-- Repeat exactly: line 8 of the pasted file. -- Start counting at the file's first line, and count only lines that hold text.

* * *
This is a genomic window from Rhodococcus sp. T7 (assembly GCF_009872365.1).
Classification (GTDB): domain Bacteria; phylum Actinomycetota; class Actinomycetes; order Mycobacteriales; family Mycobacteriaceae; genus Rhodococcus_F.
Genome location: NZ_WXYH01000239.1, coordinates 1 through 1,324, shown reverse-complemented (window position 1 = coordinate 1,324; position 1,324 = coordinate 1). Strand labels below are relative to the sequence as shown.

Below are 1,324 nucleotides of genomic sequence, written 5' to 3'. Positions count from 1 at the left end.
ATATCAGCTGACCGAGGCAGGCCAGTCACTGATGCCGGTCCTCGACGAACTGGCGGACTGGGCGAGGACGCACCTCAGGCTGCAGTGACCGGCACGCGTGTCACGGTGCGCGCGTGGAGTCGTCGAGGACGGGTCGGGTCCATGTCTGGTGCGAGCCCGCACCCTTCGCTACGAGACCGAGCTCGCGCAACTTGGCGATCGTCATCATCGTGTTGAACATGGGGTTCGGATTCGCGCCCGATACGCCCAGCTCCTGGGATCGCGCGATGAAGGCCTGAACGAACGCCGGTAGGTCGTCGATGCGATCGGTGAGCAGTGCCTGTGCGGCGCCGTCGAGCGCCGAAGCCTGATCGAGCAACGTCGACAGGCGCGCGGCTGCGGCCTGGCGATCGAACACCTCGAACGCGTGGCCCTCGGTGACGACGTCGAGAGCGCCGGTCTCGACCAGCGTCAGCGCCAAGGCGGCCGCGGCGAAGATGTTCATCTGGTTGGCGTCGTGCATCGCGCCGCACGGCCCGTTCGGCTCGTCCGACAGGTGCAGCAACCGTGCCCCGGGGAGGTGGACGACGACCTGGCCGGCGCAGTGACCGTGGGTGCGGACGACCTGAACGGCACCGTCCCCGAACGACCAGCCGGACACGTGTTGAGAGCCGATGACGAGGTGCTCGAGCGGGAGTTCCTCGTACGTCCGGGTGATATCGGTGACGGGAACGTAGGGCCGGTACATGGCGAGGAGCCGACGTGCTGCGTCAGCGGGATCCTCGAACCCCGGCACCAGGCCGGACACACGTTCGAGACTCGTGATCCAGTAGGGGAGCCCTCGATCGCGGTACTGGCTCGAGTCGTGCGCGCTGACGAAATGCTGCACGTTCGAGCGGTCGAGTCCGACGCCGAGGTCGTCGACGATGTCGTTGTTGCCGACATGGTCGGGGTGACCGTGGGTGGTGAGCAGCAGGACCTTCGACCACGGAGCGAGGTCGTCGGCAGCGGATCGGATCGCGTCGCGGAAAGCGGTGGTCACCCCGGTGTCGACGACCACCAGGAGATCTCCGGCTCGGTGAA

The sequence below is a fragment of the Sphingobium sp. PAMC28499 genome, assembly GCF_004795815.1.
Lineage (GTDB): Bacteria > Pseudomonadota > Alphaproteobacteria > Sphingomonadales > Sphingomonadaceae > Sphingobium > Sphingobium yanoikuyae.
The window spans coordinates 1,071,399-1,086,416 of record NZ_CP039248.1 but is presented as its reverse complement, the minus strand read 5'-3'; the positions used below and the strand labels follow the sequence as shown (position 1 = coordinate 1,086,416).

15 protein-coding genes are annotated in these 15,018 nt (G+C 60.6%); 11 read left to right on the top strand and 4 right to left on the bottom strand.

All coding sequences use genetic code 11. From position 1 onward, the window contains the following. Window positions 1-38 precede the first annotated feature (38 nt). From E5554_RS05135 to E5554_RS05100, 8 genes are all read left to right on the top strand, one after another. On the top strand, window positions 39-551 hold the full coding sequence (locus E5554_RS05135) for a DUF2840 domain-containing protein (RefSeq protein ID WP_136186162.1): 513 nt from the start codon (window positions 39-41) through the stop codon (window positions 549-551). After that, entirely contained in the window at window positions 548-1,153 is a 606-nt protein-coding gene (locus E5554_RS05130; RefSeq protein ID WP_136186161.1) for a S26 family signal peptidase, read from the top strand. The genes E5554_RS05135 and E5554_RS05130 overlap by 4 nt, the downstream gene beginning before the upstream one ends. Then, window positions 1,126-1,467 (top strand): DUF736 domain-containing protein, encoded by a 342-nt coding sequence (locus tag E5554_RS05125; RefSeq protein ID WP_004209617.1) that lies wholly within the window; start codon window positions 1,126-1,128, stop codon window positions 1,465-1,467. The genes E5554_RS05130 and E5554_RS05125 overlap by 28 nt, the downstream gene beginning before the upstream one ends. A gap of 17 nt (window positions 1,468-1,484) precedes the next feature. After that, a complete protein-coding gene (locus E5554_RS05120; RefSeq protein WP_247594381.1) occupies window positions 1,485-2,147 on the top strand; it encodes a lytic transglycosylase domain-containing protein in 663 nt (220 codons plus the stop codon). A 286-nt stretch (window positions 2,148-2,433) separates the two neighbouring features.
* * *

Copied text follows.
The window spans coordinates 1,071,399-1,086,416 of record NZ_CP039248.1 but is presented as its reverse complement, the minus strand read 5'-3'; the positions used below and the strand labels follow the sequence as shown (position 1 = coordinate 1,086,416).